More than a thousand guests watched the ceremony of the first year of the Emile European Animation Awards in Lille, France on the 8th of December 2017. This extraordinary event was attended by the top names in contemporary European animation – especially those from Western Europe. Czech films were represented in the audience by member of the Association of Animated Films Libor Nemeškal. However, none of our favourites were shortlisted.

A total of sixteen awards were presented in various categories. The award for best feature film was received by Claude Barras for his film “My Life as a Zucchini” (“Ma vie de Courgette“). Other significant works of European animation did not leave the ceremony empty-handed either, for instance: “Red Turtle” (La Tortue Rogue, dir.: Michael Dudok de Wit) won the awards for best character animation and best storyboard. The star of the TV series category was the special Revolting Rhymes (dir.: Jan Lachauer, Jakob Schuh); The Amazing World of Gumball received one award as well as the fifth series of the popular children’s show Shaun the Sheep. Richards Williams gained special recognition and a standing ovation when presented with the Lotte Reiniger Lifetime Achievement Award by Christophe Erbess, host of the night.

We’ve asked Libor Nemeškal (ASAF member, Kouzelná animace Studio) about the ceremony, the methods of nomination and the reasons behind it.

How was the gala evening?

Although this was only the first year of the award, one could see the immense effort behind it and the enormous budget that the organizers managed to gain this year, mostly from private sources. The evening had a truly grand feel to it.

Which Czech pictures were among the nominations?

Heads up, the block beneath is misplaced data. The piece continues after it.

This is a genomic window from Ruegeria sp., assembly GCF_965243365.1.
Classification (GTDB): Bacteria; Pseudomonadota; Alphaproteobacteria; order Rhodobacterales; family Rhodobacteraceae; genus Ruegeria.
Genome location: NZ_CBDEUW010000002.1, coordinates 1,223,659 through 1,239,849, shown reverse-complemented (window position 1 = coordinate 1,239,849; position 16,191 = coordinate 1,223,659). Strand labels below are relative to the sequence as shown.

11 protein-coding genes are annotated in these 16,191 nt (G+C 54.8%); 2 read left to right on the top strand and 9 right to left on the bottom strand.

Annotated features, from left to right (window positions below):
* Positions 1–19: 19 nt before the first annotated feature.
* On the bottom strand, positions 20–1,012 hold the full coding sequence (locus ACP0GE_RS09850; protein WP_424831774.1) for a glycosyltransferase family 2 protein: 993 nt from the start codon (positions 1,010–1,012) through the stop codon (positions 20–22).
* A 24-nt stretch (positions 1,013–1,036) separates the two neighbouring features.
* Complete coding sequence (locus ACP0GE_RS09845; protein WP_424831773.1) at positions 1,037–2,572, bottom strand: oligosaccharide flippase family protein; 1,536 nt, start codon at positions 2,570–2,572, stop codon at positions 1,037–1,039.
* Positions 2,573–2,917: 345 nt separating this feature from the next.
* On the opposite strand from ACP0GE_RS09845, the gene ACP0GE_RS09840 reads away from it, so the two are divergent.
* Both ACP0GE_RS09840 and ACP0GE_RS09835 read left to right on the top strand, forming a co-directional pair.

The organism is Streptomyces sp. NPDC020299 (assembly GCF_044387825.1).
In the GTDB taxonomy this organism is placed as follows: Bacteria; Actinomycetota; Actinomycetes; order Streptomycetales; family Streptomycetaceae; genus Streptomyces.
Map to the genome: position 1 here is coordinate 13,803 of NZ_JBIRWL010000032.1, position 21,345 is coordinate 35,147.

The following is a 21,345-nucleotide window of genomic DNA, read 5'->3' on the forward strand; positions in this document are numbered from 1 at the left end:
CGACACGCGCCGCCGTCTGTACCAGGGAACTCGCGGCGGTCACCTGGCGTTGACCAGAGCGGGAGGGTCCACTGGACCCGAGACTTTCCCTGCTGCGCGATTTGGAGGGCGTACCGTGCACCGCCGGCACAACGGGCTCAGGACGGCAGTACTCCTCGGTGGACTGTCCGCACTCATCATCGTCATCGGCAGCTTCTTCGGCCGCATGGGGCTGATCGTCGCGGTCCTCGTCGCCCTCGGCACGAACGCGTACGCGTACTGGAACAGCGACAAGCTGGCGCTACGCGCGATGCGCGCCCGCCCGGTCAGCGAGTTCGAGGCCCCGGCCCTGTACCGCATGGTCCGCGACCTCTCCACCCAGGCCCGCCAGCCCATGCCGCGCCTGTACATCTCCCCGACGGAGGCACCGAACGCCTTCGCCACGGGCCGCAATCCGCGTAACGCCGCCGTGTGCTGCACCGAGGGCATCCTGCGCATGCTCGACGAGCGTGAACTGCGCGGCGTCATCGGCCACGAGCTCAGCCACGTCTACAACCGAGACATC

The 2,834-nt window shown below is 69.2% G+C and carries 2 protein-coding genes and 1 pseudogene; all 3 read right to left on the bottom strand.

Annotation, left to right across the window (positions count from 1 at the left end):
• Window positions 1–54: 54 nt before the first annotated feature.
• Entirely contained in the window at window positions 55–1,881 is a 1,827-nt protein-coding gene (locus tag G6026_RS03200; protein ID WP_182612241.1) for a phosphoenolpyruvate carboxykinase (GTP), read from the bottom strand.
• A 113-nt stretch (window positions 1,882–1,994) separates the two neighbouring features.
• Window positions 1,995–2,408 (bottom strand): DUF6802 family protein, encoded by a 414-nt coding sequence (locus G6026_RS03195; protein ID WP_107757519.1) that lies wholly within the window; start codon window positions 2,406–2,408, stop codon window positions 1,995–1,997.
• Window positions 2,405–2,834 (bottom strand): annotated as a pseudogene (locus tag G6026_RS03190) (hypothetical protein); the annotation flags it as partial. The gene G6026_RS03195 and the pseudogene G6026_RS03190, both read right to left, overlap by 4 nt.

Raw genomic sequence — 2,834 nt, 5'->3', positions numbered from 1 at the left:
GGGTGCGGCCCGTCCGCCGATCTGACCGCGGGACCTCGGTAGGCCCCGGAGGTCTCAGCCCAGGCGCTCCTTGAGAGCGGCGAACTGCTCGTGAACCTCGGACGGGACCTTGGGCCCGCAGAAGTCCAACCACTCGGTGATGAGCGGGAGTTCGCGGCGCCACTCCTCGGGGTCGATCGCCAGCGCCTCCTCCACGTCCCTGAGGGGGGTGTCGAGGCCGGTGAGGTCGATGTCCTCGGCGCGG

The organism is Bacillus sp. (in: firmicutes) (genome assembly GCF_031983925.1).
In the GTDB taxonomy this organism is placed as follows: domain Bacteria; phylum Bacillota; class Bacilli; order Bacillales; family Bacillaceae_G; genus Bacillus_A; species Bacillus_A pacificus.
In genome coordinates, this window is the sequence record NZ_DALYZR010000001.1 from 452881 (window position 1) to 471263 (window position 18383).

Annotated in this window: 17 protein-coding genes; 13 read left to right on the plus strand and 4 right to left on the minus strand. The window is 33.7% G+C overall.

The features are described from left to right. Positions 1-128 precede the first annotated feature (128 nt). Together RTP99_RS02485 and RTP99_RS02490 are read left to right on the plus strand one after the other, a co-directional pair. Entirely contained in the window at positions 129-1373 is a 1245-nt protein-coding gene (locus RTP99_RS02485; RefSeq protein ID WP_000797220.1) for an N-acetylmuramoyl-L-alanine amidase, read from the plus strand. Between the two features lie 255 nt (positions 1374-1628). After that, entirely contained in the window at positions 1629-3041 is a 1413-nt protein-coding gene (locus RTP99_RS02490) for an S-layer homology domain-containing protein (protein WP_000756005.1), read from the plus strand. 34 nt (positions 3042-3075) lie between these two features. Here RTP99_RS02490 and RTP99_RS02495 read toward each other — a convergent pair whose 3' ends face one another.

We had several irons in the fire, and relatively strong ones, such as Michal Žabka’s short film Christmas Ballad or Kateřina Karhánková’s Plody mraků (“Fruits of Clouds”). The entry of internationally successful student films like Prebudzač (“The Awakener”) by Filip Diviak or the Oscar-nominated Happy End by director Jan Saska looked hopeful too. The feature film Lichožrouti (“The Oddsockeaters”) by Galina Miklínová had a certain chance of success as well, however the competition was truly strong in this category.

Why do you think our films were not shortlisted?

Only three films in each category went on to the finals from the pre-selection. It’s definitely due to the quantity of production – 90% of the contestants came from Western Europe, which produces many more animated works. Logically then, there is enough for them to choose from. Countries like France or the UK entered some 50 works into each category, while we had only one …

Then there are the budgets, which are on a completely different level in Western Europe. This is especially obvious with feature films, where the financial background is reflected in various elements like music, dramaturgy, editing and script.

Despite all that, can you still see hope for us succeeding next time?

The first year was very much focused on Western Europe; for the upcoming year there is an effort to change the situation and have not only more contestants from Central and Eastern Europe entering the competition, but also have their representatives sitting on the juries. In the CEE region, animation is still very much alive – we just need to strengthen awareness about our work. By involving it in the Emile Awards it should become a Europe-wide award. There should also be greater diversity in the proportion of male and female jury members; this year was really rather masculine and it showed in the selection of films, I’d say.

Did you find the unsuccessful Czech participation in the first year disappointing or inspiring?

It certainly did not take away our motivation for the following years – on the contrary! For the upcoming European Animation Awards (Emile) we’re preparing more intense collaboration and a more comprehensible selection of Czech nominations for each category. These activities are to be carried out by the newly established Czech Animation Council, an informal association initiated by ASAF and the Anifilm Festival. Its aim is to give interested professionals the opportunity to see and assess new Czech animated works and to make films available to the Czech community so that Czech producers know our current work. We believe that a similar selection system (4 categories copying the Emile Awards categories) will make the selection of Czech candidates easier, thus increasing their chances of success.

We will come back to this topic in more detail in one of our future contributions.

Official website:

Photographs from the Ceremony (Lycée Jean Rostand, Eva Sénéchal & Florine Maitre):

Article on the Ceremony in Variety:

Video footage of the winners‘ speeches: